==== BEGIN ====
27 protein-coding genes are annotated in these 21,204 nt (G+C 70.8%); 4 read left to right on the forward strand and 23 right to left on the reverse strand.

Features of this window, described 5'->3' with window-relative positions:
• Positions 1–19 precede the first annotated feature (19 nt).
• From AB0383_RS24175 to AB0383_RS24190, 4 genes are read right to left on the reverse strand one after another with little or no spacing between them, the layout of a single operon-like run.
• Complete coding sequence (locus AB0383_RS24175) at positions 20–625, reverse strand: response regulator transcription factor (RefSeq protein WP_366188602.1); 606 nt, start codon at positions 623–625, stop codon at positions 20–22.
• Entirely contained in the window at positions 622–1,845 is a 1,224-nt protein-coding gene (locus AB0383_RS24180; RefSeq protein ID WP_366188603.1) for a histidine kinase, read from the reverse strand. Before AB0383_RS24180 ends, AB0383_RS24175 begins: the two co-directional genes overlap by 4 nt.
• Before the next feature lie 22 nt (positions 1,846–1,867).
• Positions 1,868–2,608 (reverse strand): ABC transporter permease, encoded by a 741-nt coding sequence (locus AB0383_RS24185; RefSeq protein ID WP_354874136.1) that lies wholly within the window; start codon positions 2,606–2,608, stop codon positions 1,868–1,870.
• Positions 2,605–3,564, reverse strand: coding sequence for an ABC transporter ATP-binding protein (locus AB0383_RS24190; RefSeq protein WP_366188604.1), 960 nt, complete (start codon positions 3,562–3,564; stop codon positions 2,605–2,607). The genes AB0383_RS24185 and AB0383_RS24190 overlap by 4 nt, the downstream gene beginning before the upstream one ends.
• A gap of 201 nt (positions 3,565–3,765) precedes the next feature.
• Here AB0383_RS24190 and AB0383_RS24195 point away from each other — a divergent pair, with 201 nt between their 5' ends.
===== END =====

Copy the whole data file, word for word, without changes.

27 protein-coding genes are annotated in these 21,204 nt (G+C 70.8%); 4 read left to right on the forward strand and 23 right to left on the reverse strand.

Features of this window, described 5'->3' with window-relative positions:
• Positions 1–19 precede the first annotated feature (19 nt).
• From AB0383_RS24175 to AB0383_RS24190, 4 genes are read right to left on the reverse strand one after another with little or no spacing between them, the layout of a single operon-like run.
• Complete coding sequence (locus AB0383_RS24175) at positions 20–625, reverse strand: response regulator transcription factor (RefSeq protein WP_366188602.1); 606 nt, start codon at positions 623–625, stop codon at positions 20–22.
• Entirely contained in the window at positions 622–1,845 is a 1,224-nt protein-coding gene (locus AB0383_RS24180; RefSeq protein ID WP_366188603.1) for a histidine kinase, read from the reverse strand. Before AB0383_RS24180 ends, AB0383_RS24175 begins: the two co-directional genes overlap by 4 nt.
• Before the next feature lie 22 nt (positions 1,846–1,867).
• Positions 1,868–2,608 (reverse strand): ABC transporter permease, encoded by a 741-nt coding sequence (locus AB0383_RS24185; RefSeq protein ID WP_354874136.1) that lies wholly within the window; start codon positions 2,606–2,608, stop codon positions 1,868–1,870.
• Positions 2,605–3,564, reverse strand: coding sequence for an ABC transporter ATP-binding protein (locus AB0383_RS24190; RefSeq protein WP_366188604.1), 960 nt, complete (start codon positions 3,562–3,564; stop codon positions 2,605–2,607). The genes AB0383_RS24185 and AB0383_RS24190 overlap by 4 nt, the downstream gene beginning before the upstream one ends.
• A gap of 201 nt (positions 3,565–3,765) precedes the next feature.
• Here AB0383_RS24190 and AB0383_RS24195 point away from each other — a divergent pair, with 201 nt between their 5' ends.